Crave US: Intel announced today the winners of its, a competition with a total of $1m in prize money that encouraged computer manufacturers to use its Viiv processor technology to create a high-performance, media-savvy machine. The winners, well, aren't particularly earth-shattering.
You do have to keep in mind that these are legitimate working PCs, notcreated under the influence of . So when Intel talks about the "best mix of style, acoustics, functionality and features for digital home entertainment," you have to take that with a grain of (pragmatic) salt.
The winner, the Lluon 'Black Crystal' home-cinema PC from Korean manufacturer TriGear, is actually pretty sweet-looking. It's very much a living room machine, commanded by a remote control that resembles a mobile phone, with a sleek black box and speakers that look like they'd get along just fine with your deluxe HD Ready TV. (And it's shiny. Look close enough at that picture and you can see the reflection of the photographer with the camera.)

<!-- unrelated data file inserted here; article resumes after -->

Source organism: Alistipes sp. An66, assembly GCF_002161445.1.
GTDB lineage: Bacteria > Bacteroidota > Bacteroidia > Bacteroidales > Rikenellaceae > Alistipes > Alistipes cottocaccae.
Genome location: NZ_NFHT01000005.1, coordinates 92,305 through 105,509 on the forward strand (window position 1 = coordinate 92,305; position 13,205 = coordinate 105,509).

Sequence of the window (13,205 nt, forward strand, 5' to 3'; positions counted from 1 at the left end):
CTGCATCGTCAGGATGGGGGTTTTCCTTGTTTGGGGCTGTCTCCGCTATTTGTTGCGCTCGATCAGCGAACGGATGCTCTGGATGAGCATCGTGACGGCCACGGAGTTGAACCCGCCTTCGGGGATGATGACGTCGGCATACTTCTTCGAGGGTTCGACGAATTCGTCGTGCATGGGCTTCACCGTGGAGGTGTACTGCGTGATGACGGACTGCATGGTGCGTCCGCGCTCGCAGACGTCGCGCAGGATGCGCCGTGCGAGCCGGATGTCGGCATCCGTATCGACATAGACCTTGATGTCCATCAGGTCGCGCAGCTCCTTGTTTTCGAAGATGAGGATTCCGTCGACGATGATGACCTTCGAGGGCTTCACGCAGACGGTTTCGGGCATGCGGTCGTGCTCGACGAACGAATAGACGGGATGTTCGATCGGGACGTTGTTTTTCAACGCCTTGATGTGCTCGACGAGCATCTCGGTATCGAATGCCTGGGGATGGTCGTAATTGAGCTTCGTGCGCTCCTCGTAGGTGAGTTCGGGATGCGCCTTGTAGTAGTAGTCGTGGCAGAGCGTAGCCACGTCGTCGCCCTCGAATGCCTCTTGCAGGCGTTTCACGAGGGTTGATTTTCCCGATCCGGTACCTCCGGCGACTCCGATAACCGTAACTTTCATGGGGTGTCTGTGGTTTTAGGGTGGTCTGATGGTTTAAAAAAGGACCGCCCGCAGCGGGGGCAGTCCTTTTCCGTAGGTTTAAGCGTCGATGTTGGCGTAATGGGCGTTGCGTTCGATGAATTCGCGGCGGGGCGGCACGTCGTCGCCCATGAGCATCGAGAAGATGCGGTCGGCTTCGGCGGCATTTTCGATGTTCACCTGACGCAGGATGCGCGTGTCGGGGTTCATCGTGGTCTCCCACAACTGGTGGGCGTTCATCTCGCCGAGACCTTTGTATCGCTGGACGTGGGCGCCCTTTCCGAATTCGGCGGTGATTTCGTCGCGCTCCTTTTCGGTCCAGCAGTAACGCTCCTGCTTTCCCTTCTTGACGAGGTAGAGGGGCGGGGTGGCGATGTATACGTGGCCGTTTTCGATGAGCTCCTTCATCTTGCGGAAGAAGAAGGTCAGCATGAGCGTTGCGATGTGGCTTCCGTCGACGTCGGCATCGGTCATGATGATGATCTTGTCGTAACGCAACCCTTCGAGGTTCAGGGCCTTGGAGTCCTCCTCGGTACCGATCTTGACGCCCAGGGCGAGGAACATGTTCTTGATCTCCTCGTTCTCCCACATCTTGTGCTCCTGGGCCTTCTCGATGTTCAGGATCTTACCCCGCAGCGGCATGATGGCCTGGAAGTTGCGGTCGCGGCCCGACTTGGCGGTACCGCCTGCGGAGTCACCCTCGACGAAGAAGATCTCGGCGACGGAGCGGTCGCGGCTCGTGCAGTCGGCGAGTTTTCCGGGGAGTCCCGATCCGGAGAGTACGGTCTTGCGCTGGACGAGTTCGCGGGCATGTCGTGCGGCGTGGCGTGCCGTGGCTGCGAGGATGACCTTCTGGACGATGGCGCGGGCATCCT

The runner-up, however, leaves something to be desired. It's called the 'Asono Merium', created by Norwegian company Mesiro, and it looks kind of Tron-esque to us. Yes, the '80s are cool, but not that cool. Unfortunately, the photo provided wasn't particularly revealing, so maybe there's something awesome about the Asono Merium that we're missing. Or not.
According to a release from Intel, the winners of the design and functionality competition were effectively "saying goodbye to the traditional big, beige box." Big, beige box? What is this, 1995? We've seen, sleek , video-editing workstations , and not to mention those sexy, sexy machines that a little company called 'Apple' likes to manufacture. Just FYI, Intel, we're way past the big, beige box. Way past it. -Caroline McCarthy